New Delhi, Nov 27

T

he Real-time source apportionment study data has highlighted biomass burning, secondary aerosols and vehicles as some of the main contributors to the worrying air quality of the national capital in November this year.

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According to the PM 2.5 Real Time Source Apportionment at Rouse Avenue (Supersite) data showed that between November 23 to 26 they have been contributing a major chunk to the pollution in the national capital.

The secondary aerosol, which are particles such as sulfate, nitrate, ammonium formed in the atmosphere from the interaction of various gases.

The secondary aerosol potential sources include powerplants, refineries, brick kilns, vehicles, industry, agriculture, organic waste decomposition, and open drains.

According to the portal on real-time source apportionment, the share of secondary inorganic aerosols to PM2.5 was 36 per cent on November 23, while next day it came down to 23 per cent and once again spiked to 29 per cent on November 25 and on November 26 it was 26 per cent.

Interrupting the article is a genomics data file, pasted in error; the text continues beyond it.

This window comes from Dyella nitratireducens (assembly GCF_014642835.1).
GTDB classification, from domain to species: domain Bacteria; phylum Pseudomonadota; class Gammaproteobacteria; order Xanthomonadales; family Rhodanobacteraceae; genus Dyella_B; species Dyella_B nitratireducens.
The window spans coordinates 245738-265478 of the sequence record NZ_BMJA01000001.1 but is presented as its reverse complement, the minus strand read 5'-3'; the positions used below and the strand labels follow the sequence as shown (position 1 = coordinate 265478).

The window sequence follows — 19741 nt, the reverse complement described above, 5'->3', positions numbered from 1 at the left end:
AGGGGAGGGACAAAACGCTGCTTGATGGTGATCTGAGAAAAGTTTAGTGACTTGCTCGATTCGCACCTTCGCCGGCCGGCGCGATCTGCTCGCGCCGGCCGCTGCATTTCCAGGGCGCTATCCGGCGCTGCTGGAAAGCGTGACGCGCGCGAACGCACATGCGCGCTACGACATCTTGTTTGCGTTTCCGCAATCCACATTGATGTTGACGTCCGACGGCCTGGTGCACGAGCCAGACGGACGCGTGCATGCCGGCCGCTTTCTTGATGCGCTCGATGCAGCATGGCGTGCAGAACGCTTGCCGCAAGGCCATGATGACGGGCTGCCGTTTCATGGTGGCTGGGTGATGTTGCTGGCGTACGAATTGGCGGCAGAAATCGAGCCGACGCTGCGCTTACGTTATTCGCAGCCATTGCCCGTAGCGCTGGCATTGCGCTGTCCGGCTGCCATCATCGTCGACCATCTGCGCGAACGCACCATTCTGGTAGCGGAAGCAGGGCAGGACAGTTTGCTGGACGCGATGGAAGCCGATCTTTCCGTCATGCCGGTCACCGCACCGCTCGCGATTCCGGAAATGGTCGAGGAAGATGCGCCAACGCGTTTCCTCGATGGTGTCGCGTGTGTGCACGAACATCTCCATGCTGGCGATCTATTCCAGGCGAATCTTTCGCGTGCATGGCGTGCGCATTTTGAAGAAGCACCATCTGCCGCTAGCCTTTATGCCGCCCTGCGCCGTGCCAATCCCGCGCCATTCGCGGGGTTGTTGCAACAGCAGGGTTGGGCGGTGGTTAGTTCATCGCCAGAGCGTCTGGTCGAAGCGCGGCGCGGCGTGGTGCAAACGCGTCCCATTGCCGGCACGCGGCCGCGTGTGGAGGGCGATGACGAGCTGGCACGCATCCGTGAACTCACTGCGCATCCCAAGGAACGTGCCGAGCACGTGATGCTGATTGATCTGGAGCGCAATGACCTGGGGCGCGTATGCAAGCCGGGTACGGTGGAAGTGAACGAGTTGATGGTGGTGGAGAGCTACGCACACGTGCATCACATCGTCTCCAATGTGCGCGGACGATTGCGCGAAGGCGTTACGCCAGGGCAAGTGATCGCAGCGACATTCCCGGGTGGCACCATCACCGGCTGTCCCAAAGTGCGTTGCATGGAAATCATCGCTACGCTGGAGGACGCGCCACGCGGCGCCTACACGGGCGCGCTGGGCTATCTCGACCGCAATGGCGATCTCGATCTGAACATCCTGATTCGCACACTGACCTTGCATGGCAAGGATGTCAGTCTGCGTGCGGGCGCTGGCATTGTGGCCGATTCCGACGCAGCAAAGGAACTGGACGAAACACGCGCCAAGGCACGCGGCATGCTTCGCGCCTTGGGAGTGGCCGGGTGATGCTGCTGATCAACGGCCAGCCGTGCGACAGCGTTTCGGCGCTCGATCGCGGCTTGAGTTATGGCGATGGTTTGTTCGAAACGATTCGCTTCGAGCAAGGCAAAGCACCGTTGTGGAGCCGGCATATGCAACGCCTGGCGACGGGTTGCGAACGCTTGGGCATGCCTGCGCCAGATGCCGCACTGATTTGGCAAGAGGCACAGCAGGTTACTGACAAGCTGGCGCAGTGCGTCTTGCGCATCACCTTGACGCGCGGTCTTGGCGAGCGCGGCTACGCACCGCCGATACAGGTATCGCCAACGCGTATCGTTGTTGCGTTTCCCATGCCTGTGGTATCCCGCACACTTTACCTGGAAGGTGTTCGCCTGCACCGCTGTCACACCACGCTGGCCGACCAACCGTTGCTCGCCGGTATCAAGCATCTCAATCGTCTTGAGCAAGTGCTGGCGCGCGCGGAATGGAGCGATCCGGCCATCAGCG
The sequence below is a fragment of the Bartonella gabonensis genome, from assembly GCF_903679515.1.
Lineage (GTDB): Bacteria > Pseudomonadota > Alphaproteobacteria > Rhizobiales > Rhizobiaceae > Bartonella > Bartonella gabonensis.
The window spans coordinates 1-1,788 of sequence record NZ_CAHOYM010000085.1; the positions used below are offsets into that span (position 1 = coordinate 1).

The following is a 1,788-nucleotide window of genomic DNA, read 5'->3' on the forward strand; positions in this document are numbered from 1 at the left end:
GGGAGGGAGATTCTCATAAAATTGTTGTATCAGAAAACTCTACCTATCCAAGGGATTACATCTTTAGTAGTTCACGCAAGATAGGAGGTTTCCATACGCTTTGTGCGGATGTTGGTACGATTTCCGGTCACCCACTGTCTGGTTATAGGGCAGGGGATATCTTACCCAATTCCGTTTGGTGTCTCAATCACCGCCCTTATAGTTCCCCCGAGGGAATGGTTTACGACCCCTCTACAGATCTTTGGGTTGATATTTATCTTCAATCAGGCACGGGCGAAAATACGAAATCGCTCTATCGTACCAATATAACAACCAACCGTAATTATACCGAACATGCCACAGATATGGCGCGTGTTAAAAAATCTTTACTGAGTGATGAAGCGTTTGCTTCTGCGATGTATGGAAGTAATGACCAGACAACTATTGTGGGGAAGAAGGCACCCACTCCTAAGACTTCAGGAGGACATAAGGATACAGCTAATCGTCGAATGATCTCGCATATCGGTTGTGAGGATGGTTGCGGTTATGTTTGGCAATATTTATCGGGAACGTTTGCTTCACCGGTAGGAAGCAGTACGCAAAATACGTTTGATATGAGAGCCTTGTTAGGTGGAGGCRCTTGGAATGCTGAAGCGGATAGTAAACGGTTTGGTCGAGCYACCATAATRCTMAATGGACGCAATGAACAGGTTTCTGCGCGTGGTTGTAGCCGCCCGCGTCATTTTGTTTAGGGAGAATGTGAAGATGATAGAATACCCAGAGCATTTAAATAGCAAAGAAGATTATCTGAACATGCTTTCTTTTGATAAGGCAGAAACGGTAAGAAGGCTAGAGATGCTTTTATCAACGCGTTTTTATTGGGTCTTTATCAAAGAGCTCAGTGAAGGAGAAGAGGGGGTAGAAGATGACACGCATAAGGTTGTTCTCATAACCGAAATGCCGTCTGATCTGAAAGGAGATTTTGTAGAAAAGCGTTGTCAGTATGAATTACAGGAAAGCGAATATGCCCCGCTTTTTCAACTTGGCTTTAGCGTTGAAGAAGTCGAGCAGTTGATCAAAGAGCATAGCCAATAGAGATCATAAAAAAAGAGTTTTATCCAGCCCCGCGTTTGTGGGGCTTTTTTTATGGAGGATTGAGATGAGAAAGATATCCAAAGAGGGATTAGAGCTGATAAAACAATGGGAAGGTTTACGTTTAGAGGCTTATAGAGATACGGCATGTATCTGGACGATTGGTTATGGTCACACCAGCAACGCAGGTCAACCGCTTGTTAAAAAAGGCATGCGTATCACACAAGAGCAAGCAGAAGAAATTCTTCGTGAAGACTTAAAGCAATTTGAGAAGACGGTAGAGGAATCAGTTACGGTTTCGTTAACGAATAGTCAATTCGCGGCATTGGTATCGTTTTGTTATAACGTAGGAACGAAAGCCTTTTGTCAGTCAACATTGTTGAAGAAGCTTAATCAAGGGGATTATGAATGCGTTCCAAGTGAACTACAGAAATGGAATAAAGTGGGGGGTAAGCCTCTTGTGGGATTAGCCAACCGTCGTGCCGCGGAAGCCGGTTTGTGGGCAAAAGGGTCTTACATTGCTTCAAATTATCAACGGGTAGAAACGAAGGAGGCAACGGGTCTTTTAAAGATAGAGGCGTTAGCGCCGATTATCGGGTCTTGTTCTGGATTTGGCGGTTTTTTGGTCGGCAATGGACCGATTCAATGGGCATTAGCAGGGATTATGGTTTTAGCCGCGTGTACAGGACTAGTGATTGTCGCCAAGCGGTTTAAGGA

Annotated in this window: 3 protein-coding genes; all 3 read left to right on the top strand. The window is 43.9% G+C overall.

According to the portal, the share of vehicles, which consists of the off and on-road vehicles, petrol, diesel, CNG-powered vehicles, and diesel generator sets to PM2.5 was 22 per cent on November 23, 26 per cent on 24 November, 24 per cent on November 25 and 29 per cent on November 26.

Going by the portal, the share of biomass burning, which includes wood, dung, agriculture residue, and plant branches and leaves to PM2.5 was 27 per cent on November 23, 40 per cent on November 24, 37 per cent on November 25 and 30 per cent on November 26.

The study project was started by the Delhi Pollution Control Committee in collaboration with IIT Kanpur, IIT Delhi and TERI.

Meanwhile, the overall air quality in Delhi continues to be in the ‘very poor' category with the AQI at 369 on Monday evening, according to data from the System of Air Quality and Weather Forecasting And Research (SAFAR).

In the national capital, Anand Vihar entered the ‘very poor' category with PM 2.5 at 332 and PM 10 at 244, in the poor category, while the CO reached 70, in the satisfactory category while NO2 was at 43, in the good level, as per the Central Pollution Control Board at 6 p.m.

The AQI between zero and 50 is considered 'good'; 51 and 100 'satisfactory'; 101 and 200 'moderate'; 201 and 300 'poor'; 301 and 400 'very poor'; and 401 and 500 'severe'.

Biomass burning, vehicle pollution, secondary aerosols worsened Delhi's air quality in Nov

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